The book version of Max was simplistic. He was a kid, he was bored, he goes to an island, he hangs with monsters and then he goes back home. In the film, Max is alone or at least he feels alone. His older sister has got her posse of hip and older friends. Mom is cool but she is a working woman and has a boyfriend that makes her feel special in that way only boyfriends can. Max is still at that age where he wants to build blanket forts and have snowball fights. He acts out because he feels unnoticed and behaving like a rabies-inflicted hyena seems the most effective way to get his people to look at him. The island is his refuge because he’s surrounded by like-minded beings that also like to be wild and crazy and build forts and fling dirt at each other. Why would Max even have a passing thought about leaving such a place? Like I said before, sometimes having too much of a good thing can leave you with a bad tummy-ache and perhaps a mild case of “the runs”.

King Max Gets The Party Started.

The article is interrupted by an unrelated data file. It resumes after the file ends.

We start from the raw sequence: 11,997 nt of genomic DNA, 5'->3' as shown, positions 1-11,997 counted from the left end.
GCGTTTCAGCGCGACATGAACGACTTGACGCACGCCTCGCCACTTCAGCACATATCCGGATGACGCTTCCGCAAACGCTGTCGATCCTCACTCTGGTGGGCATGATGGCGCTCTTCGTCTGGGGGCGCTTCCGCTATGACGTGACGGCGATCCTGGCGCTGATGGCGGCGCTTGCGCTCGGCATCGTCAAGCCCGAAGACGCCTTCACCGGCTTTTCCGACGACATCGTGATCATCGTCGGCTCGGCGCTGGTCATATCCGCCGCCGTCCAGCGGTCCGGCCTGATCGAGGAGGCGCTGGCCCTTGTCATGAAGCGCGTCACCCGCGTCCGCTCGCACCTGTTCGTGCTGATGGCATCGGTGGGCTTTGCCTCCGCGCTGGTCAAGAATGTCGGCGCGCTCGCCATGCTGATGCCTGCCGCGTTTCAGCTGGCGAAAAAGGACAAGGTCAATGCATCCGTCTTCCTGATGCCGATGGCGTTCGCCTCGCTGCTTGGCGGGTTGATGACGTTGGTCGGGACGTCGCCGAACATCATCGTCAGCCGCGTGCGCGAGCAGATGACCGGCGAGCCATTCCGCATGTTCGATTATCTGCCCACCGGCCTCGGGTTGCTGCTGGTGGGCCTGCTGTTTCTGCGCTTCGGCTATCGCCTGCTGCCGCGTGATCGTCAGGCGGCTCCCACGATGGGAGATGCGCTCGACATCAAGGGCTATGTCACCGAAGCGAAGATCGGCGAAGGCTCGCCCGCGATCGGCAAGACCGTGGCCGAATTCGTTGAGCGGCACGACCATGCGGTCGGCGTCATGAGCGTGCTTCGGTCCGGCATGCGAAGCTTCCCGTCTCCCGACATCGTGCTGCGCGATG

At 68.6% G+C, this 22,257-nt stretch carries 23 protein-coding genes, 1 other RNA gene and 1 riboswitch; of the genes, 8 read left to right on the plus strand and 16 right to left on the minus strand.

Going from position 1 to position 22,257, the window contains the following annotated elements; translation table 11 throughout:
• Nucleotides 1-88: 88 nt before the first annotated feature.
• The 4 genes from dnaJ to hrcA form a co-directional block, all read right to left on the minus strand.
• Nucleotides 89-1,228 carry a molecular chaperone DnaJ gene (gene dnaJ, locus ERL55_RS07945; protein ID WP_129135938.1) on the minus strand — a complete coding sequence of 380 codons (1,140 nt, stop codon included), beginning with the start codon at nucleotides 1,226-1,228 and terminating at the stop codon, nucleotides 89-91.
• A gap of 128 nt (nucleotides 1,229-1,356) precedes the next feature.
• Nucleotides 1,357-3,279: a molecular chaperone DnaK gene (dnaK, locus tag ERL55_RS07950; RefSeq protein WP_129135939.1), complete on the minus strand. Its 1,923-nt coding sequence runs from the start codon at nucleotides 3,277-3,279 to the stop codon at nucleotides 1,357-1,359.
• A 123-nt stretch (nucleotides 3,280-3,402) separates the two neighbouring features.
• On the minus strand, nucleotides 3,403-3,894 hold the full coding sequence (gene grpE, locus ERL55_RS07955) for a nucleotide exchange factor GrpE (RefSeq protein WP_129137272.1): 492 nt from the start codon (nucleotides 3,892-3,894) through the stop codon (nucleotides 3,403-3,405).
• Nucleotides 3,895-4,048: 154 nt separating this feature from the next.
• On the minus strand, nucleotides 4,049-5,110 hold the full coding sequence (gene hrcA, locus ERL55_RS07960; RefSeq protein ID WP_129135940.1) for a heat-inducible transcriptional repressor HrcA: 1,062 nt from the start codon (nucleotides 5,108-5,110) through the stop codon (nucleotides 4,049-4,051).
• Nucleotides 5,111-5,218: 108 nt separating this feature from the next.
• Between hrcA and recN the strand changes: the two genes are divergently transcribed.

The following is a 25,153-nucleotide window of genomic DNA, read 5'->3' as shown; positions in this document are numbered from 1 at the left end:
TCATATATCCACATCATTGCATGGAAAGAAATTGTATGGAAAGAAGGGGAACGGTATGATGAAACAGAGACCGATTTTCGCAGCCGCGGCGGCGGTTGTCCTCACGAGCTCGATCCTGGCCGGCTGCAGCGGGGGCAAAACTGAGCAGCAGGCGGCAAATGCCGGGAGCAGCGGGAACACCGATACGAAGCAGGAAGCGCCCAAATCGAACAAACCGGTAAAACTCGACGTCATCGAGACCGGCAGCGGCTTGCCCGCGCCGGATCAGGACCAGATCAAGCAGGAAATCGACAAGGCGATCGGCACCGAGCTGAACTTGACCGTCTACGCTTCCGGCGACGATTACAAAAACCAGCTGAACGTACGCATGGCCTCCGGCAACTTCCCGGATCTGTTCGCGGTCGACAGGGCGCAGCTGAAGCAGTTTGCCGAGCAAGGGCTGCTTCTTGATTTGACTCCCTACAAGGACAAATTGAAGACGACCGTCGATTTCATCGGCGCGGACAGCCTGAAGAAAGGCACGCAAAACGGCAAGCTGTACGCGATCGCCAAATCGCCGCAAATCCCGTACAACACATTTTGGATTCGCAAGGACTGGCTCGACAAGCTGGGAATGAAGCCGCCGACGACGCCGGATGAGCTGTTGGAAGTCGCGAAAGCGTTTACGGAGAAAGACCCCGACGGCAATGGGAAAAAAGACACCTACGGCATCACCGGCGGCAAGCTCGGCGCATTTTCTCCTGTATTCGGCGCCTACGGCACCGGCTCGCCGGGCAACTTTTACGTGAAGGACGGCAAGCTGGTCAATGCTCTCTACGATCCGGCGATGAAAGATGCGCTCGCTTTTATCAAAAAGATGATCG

So, that’s Max. Yay. But we know who you really want to hear about. You wanna hear about the big wooly creatures that Max runs around with. First off, I would love a poll of people who saw this movie and immediately had flashbacks of H.R. Puff N’ StuffThe Banana Splits or any other Sid & Marty Krofft creation. My mom and I both clicked on that while watching the true “Wild Things” bounding around thanks to some beautifully crafted creature suits that made me kinda misty eyed. Remember the fun old days of Muppets and The Dark Crystal and Return To Oz when CG was still in infancy so most of the effects had to be real? Real props, real suits and real people in those suits. I’m sure the “Wild Things” had some digital manipulation done like with their facial contortions but 90% of the time when Max is hugging Carol (voiced by James Gandolfini) he’s really hugging Carol, not a boulder draped in green screen or thin air that will be filled in by some technician later. All that shaggy fur is Carol.